First depicted by Maurece Shiller (not to be confused with Robert Shiller) in his 1955 book: 𝙎𝙥𝙚𝙘𝙞𝙖𝙡 𝙎𝙞𝙩𝙪𝙖𝙩𝙞𝙤𝙣𝙨 𝙞𝙣 𝙎𝙩𝙤𝙘𝙠𝙨 𝙖𝙣𝙙 𝘽𝙤𝙣𝙙𝙨, Special Situation Investing (SSI) is the process of investing in companies involved in unusual events on the expectation of future price increases.
SSI takes many forms and can involve a number of different assets classes. They usual present themselves in the form of spinoffs, tender offers, mergers, acquisitions, bankruptcy, litigations, capital restructurings, shareholder activism, and the list goes on.
Whilst SSI is a very well known form of value investing it does carry higher than normal risk. Generally speaking most SSI opportunities arise from news stories and rumour of news about to break. Whilst, however, this is the case, SSI does not sit in the same camp as pure speculation as thorough research and due diligence is required.
Beyond Shiller's origin book the most detailed account of SSI is Joel Greenblatt's 1997 book: 𝙔𝙤𝙪 𝘾𝙖𝙣 𝘽𝙚 𝘼 𝙎𝙩𝙤𝙘𝙠 𝙈𝙖𝙧𝙠𝙚𝙩 𝙂𝙚𝙣𝙞𝙪𝙨, which is seen to be the most comprehensive book on the subject.
In this book Joel explains the principles, risks and potential rewards from different types of SSI, however, the key focus is Spinoff Investing.
Spinoff Investing is the process of investing in new businesses that have been separated from another company as the services/products offered from this division/department was not in keeping with the originating company. For example, the spin off of WarnerMedia (media and entertainment) from AT&T a telecommunications company. (Note: WarnerMedia immediately merged with Discover Inc. to form Warner Bros. Discovery - another special situation in its own right).What to look for
Whilst there are a number of types of SSI processes including risk arbitrage (the process of buying at a lower share price than it is due to be sold - for example buying Twitter shares for $45/share before it sold to Elon Musk for the pre-agreed price of $54/share) there are significant risks associated.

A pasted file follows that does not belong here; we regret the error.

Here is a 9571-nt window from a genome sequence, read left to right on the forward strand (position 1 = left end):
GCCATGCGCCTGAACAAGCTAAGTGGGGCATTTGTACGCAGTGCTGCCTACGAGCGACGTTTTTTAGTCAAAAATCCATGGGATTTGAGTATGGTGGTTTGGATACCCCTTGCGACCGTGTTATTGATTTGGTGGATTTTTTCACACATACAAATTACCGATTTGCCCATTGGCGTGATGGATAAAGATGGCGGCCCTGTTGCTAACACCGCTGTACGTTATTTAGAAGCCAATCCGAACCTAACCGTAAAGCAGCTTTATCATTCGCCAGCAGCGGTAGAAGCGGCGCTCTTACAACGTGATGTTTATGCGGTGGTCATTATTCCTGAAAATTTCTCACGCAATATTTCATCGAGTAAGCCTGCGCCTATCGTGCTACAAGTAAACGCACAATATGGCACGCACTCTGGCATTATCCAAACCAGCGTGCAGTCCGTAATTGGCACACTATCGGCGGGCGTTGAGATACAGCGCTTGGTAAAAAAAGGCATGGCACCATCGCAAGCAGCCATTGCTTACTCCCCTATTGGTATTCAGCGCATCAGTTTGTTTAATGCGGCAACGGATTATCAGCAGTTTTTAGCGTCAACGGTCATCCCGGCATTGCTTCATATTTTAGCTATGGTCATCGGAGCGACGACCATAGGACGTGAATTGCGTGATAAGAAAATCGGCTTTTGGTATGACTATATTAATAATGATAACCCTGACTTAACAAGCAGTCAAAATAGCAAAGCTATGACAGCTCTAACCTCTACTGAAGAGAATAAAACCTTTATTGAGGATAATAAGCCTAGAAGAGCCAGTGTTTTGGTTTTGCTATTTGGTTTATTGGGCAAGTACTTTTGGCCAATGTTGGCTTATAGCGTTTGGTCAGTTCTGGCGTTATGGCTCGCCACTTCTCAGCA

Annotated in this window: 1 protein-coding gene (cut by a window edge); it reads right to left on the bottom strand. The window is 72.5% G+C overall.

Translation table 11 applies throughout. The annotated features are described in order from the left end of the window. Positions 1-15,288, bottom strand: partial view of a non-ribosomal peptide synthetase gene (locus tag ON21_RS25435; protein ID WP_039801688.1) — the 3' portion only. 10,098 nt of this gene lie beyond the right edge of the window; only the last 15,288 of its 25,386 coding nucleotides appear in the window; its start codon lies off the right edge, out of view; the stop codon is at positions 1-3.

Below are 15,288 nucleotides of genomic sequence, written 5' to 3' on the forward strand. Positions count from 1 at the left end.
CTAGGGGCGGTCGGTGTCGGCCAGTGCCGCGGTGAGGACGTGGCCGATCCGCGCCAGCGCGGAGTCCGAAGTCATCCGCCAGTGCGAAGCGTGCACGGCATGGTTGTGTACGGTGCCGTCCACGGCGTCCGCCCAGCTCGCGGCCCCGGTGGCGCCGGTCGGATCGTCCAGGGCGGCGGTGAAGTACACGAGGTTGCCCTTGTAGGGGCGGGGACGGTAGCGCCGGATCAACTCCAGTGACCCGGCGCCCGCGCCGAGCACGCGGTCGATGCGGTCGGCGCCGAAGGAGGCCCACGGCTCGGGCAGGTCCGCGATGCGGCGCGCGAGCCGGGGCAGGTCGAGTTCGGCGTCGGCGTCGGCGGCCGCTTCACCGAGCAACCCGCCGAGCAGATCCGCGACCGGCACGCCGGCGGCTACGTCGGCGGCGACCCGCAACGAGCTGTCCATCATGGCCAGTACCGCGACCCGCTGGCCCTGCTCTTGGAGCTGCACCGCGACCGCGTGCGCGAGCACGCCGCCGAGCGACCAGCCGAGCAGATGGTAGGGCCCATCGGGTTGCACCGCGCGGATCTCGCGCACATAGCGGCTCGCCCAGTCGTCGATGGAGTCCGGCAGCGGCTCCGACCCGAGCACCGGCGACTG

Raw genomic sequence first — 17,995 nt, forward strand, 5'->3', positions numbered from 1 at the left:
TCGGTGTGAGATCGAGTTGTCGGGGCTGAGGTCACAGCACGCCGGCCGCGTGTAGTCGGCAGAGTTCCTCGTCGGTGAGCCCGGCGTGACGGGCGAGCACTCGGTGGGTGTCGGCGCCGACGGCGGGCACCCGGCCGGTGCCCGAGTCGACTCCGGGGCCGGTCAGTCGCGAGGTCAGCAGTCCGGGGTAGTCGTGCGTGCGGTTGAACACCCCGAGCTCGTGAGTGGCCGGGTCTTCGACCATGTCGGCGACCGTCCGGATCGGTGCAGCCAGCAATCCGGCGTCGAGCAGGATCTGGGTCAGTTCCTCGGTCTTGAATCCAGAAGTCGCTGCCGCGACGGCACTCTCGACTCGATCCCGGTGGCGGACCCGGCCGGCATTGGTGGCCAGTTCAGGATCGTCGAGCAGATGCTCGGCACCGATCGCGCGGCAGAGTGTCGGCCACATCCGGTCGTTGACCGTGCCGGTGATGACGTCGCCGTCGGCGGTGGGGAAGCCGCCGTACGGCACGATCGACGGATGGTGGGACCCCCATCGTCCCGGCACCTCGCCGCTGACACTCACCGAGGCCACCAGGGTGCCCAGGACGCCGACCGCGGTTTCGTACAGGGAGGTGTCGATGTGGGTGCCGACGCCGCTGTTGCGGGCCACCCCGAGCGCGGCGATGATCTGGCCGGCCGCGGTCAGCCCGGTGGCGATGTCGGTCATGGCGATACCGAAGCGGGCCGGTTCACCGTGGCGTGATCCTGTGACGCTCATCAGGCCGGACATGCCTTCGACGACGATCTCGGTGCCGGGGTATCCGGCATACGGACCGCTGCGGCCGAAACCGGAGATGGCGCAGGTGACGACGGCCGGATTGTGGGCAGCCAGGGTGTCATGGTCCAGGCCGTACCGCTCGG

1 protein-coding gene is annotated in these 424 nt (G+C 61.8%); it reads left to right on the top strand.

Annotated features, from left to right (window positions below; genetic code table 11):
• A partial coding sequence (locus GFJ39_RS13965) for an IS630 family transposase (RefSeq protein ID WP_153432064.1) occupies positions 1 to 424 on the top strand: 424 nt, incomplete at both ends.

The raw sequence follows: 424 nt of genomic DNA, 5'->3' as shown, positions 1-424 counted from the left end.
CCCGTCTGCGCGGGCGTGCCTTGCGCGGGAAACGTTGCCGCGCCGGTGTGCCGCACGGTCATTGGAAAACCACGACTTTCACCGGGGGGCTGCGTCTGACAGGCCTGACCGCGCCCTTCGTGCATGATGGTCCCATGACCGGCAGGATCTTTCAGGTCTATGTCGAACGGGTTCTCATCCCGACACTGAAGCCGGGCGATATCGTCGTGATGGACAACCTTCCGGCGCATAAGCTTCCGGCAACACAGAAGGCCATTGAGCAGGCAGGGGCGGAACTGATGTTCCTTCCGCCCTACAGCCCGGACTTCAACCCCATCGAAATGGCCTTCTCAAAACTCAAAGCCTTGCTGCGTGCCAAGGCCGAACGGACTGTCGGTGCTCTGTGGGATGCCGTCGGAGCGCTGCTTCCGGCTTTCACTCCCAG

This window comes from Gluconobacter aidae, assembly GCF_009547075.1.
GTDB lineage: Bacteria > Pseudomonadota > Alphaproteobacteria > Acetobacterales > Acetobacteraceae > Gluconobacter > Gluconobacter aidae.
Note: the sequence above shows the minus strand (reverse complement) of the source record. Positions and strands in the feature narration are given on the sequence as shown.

On the other hand Spinoff Investing has been well researched to provide a few simple rules for investment:
- The number of outstanding shares after the spinoff event should be low (this encourages institutional investors to sell their newly acquired shares in the new company soon after receipt to avoid liquidity issues for their fund)
- The market capitalisation of the new spinoff company should be low (ideally small-cap) as fund managers, managing millions or even billions of dollars in assets, will not want to hold positions in companies that limit their ability to increase stake without taking significant ownership of the company (fund managers are unable to hold positions of significant control for the companies they invest in)
- Insiders (CEOs, CFOs, etc) should be holding/increasing their own personal stake in the spinoff company. Indicating confidence in the future of the business
- Insiders should have share-based incentives to increase their own desire to ensure the spinoff company's future success
- The spin off company should have a high volume of debt (received as part of the spinoff) with low interest payments, or even a line of credit from the originating company. This will make the business unattractive to investors after spinoff but not determent the spinoff company in the long-term
With the above spinoff companies will see a sell off after the spinoff event as institutional investors look to get ride of their shares (providing a buying opportunity to value investors).
Whilst all SSI opportunities carry higher than normal risk, Spinoff Investing (if followed correctly with the proper due diligence) can be highly lucrative.How does this fit into the AVI Strategy
Due to the high risk nature of SSI, its weighting within the AVI Strategy has been kept to 5% only (positions of 1-5% per stock being held).
As SSI opportunities, worth exploring, arise as little as once or twice per year this weighting is well balanced against the Traditional Value Stocks that are held.